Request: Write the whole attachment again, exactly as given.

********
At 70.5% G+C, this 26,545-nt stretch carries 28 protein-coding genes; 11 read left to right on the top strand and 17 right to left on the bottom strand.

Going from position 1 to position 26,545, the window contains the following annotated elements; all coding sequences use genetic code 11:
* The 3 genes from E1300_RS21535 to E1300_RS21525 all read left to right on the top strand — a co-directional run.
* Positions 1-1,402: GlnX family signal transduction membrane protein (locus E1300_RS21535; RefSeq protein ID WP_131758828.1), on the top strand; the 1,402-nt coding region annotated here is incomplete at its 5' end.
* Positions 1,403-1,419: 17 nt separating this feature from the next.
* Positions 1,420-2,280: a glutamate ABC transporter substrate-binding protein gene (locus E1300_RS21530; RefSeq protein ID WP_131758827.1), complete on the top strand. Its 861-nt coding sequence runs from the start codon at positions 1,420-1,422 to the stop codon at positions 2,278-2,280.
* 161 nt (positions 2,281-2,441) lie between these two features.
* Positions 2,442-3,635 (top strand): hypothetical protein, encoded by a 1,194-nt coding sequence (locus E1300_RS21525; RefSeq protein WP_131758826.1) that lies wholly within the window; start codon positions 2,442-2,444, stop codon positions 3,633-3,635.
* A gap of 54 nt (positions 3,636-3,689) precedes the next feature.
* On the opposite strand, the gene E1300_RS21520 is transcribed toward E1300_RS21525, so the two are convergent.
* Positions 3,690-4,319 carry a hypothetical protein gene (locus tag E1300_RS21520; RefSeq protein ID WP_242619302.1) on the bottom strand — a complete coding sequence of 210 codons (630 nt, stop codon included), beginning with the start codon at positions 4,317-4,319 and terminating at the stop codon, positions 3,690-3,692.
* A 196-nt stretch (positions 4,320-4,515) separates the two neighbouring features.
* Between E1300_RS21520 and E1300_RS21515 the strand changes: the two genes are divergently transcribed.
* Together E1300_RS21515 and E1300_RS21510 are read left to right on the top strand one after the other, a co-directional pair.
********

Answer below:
At 70.5% G+C, this 26,545-nt stretch carries 28 protein-coding genes; 11 read left to right on the top strand and 17 right to left on the bottom strand.

Going from position 1 to position 26,545, the window contains the following annotated elements; all coding sequences use genetic code 11:
* The 3 genes from E1300_RS21535 to E1300_RS21525 all read left to right on the top strand — a co-directional run.
* Positions 1-1,402: GlnX family signal transduction membrane protein (locus E1300_RS21535; RefSeq protein ID WP_131758828.1), on the top strand; the 1,402-nt coding region annotated here is incomplete at its 5' end.
* Positions 1,403-1,419: 17 nt separating this feature from the next.
* Positions 1,420-2,280: a glutamate ABC transporter substrate-binding protein gene (locus E1300_RS21530; RefSeq protein ID WP_131758827.1), complete on the top strand. Its 861-nt coding sequence runs from the start codon at positions 1,420-1,422 to the stop codon at positions 2,278-2,280.
* 161 nt (positions 2,281-2,441) lie between these two features.
* Positions 2,442-3,635 (top strand): hypothetical protein, encoded by a 1,194-nt coding sequence (locus E1300_RS21525; RefSeq protein WP_131758826.1) that lies wholly within the window; start codon positions 2,442-2,444, stop codon positions 3,633-3,635.
* A gap of 54 nt (positions 3,636-3,689) precedes the next feature.
* On the opposite strand, the gene E1300_RS21520 is transcribed toward E1300_RS21525, so the two are convergent.
* Positions 3,690-4,319 carry a hypothetical protein gene (locus tag E1300_RS21520; RefSeq protein ID WP_242619302.1) on the bottom strand — a complete coding sequence of 210 codons (630 nt, stop codon included), beginning with the start codon at positions 4,317-4,319 and terminating at the stop codon, positions 3,690-3,692.
* A 196-nt stretch (positions 4,320-4,515) separates the two neighbouring features.
* Between E1300_RS21520 and E1300_RS21515 the strand changes: the two genes are divergently transcribed.
* Together E1300_RS21515 and E1300_RS21510 are read left to right on the top strand one after the other, a co-directional pair.